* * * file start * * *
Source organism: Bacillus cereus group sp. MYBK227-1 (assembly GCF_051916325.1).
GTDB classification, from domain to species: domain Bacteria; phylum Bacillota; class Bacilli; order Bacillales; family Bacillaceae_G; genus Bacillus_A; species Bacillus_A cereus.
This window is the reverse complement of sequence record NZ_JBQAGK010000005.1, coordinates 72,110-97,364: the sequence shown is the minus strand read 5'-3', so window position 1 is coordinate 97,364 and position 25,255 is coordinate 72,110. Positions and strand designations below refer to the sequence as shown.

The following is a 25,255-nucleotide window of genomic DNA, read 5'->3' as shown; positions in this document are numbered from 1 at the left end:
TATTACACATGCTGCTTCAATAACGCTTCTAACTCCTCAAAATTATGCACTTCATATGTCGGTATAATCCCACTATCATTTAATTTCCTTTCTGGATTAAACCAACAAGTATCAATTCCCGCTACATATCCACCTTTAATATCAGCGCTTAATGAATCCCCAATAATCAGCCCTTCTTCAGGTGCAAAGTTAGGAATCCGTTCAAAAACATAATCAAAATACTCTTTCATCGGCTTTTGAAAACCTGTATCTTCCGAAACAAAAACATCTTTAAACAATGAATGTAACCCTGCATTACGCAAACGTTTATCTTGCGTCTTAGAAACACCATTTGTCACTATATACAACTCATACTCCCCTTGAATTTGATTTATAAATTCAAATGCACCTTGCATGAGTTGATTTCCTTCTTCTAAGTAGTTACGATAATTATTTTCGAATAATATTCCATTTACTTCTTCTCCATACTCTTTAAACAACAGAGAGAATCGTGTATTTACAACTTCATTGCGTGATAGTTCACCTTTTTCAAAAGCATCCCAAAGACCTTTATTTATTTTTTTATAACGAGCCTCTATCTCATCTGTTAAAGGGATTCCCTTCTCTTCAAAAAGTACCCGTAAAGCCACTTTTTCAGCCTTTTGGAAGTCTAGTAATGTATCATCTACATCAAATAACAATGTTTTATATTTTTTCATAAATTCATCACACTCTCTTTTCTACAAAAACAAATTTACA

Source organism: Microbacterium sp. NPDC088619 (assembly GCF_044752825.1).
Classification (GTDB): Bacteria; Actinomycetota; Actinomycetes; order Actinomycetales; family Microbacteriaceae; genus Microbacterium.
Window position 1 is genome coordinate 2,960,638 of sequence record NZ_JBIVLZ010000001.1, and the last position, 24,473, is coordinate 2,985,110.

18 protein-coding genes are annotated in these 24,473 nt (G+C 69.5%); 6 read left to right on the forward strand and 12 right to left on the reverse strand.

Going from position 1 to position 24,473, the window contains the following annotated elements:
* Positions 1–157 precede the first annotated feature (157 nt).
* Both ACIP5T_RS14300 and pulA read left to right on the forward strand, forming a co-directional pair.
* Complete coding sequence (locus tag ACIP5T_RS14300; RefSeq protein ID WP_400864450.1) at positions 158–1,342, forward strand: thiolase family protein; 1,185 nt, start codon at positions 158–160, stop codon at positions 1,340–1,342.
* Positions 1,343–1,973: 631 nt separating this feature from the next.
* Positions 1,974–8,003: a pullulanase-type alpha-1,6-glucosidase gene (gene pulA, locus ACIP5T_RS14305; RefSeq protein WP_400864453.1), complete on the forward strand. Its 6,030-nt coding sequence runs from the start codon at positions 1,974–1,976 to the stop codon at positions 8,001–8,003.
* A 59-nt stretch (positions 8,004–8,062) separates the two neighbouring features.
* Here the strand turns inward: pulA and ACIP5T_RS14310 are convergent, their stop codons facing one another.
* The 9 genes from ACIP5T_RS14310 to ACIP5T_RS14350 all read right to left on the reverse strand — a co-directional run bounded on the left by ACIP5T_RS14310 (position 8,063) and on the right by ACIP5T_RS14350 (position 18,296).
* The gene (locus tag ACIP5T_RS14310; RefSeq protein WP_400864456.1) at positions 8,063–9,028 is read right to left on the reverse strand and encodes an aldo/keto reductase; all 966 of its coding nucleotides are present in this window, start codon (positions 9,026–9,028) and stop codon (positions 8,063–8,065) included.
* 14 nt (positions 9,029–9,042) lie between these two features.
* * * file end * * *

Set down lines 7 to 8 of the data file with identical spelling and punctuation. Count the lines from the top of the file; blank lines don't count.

Classification (GTDB): Bacteria; Actinomycetota; Actinomycetes; order Actinomycetales; family Microbacteriaceae; genus Microbacterium.
Window position 1 is genome coordinate 2,960,638 of sequence record NZ_JBIVLZ010000001.1, and the last position, 24,473, is coordinate 2,985,110.